Background: Despite intense research efforts, the aetiology and pathogenesis of idiopathic pulmonary fibrosis remain poorly understood. Gelsolin, an actin-binding protein that modulates cytoskeletal dynamics, was recently highlighted as a likely disease modifier through comparative expression profiling and target prioritisation.
Methods: To decipher the possible role of gelsolin in pulmonary inflammation and fibrosis, immunocytochemistry on tissue microarrays of human patient samples was performed followed by computerised image analysis. The results were validated in the bleomycin-induced animal model of pulmonary inflammation and fibrosis using genetically-modified mice lacking gelsolin expression. Moreover, to gain mechanistic insights into the mode of gelsolin activity, a series of biochemical analyses was performed ex vivo in mouse embryonic fibroblasts.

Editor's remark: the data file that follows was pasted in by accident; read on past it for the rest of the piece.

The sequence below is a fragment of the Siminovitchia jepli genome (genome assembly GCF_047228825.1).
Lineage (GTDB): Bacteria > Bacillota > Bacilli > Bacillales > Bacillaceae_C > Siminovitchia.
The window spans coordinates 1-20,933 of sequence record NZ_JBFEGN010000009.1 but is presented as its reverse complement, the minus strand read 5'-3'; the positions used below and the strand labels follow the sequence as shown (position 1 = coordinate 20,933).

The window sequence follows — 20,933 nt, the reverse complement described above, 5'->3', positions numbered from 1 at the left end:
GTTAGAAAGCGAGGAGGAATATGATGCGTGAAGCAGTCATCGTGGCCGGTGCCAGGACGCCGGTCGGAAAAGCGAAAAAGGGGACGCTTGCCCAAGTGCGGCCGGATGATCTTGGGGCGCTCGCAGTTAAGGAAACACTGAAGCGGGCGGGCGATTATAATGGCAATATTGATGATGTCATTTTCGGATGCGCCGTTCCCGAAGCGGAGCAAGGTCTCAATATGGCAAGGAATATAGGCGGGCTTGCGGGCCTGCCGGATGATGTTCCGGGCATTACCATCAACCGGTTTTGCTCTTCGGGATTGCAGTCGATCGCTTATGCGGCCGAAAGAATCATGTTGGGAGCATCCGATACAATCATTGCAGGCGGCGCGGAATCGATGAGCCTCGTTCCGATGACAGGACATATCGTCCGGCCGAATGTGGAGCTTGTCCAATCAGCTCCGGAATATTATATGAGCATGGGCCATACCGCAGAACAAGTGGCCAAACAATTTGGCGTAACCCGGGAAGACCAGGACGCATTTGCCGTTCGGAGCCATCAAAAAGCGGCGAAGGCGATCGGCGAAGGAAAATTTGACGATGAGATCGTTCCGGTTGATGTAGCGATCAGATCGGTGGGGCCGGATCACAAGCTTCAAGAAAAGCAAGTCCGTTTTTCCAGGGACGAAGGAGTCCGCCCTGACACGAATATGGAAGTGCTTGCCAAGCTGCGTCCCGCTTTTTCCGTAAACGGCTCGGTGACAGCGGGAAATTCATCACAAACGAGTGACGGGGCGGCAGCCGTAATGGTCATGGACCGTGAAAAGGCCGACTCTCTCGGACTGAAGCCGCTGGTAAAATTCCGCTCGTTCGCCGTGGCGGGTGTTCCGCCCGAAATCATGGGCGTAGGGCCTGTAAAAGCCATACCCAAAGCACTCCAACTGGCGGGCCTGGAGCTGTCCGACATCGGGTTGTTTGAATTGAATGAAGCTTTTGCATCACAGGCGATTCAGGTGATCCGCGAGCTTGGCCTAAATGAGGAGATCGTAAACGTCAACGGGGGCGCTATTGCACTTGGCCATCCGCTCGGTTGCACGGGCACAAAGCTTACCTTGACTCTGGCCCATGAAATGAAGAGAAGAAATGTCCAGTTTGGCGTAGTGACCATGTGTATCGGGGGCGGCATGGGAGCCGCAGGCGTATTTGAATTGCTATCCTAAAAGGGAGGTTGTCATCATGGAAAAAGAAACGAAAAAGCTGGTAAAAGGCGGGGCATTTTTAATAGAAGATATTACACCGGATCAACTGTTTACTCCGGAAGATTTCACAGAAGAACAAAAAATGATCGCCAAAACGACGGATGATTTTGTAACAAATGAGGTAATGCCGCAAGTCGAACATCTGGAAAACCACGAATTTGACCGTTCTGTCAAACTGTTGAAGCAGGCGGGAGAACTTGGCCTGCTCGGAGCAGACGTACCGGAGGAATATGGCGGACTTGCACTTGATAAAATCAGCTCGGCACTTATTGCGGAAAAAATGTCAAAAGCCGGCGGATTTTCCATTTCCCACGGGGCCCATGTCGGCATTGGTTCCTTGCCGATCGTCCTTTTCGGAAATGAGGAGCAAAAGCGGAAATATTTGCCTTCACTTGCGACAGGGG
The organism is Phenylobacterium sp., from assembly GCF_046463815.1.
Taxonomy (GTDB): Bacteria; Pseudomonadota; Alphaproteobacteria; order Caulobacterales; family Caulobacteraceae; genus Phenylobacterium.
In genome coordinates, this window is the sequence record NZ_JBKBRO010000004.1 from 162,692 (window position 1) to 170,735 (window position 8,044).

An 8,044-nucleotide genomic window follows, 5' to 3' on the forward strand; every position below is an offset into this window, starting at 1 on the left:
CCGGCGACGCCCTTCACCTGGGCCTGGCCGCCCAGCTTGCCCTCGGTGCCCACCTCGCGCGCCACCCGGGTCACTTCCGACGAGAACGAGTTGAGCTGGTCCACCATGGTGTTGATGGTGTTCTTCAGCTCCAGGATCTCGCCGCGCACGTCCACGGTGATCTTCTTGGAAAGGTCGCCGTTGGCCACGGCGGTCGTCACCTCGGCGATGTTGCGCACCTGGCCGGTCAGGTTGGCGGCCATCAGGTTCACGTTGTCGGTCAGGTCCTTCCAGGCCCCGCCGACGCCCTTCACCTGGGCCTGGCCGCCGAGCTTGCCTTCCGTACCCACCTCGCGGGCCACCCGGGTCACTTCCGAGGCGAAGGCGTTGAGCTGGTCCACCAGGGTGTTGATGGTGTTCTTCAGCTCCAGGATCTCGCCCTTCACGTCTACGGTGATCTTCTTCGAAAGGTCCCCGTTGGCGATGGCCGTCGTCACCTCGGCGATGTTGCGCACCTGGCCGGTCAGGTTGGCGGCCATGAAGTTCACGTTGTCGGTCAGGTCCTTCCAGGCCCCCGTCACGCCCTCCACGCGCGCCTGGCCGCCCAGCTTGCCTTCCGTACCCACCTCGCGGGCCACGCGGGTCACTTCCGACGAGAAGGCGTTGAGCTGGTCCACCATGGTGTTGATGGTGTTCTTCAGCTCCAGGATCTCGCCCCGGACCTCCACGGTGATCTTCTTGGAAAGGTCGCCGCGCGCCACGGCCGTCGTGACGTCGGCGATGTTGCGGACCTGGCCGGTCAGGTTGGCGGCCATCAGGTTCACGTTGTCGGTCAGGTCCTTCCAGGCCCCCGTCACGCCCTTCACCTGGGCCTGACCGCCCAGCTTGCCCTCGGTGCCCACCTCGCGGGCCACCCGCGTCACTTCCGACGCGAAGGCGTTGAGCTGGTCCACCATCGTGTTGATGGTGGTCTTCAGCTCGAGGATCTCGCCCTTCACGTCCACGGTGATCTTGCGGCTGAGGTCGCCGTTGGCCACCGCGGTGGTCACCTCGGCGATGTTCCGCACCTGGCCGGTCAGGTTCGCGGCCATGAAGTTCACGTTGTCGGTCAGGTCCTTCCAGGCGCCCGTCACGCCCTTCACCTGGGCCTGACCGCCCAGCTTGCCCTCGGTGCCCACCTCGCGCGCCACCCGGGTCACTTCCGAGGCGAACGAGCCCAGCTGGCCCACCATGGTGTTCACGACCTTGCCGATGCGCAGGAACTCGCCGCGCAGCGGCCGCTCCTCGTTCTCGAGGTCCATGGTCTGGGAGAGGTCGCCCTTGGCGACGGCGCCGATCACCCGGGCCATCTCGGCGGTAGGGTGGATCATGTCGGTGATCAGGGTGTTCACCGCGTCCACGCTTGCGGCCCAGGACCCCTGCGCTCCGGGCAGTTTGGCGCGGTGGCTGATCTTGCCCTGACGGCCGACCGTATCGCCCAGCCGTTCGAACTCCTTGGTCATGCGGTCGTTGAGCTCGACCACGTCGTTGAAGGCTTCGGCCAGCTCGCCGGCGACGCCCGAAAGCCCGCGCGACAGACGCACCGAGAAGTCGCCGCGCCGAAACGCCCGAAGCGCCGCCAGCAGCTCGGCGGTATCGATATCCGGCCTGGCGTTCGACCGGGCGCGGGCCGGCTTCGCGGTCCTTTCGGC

Results: Increased gelsolin expression was detected in lung samples of patients with idiopathic interstitial pneumonia as well as in modelled pulmonary inflammation and fibrosis. Genetic ablation of gelsolin protected mice from the development of modelled pulmonary inflammation and fibrosis attributed to attenuated epithelial apoptosis.
Conclusions: Gelsolin expression is necessary for the development of modelled pulmonary inflammation and fibrosis, while the caspase-3-mediated gelsolin fragmentation was shown to be an apoptotic effector mechanism in disease pathogenesis and a marker of lung injury.
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Competing interests: None.
Funding: European Commission Network of Excellence grant QLRT-CT-2001-01407 and a Hellenic Ministry for Development grant GSRT-PENED-136.
Ethics approval: Following protocol approval by the local ethics committee (#1669), all patients signed an informed consent form where they agreed to the anonymous usage of their lung samples for research purposes. All experimentation was approved by an internal Institutional Review Board, as well as by the Veterinary Service and Fishery Department of the local governmental prefecture.
See Editorial, p 461
▸ Additional methods data are published online only at http://thorax.bmj.com/content/vol64/issue6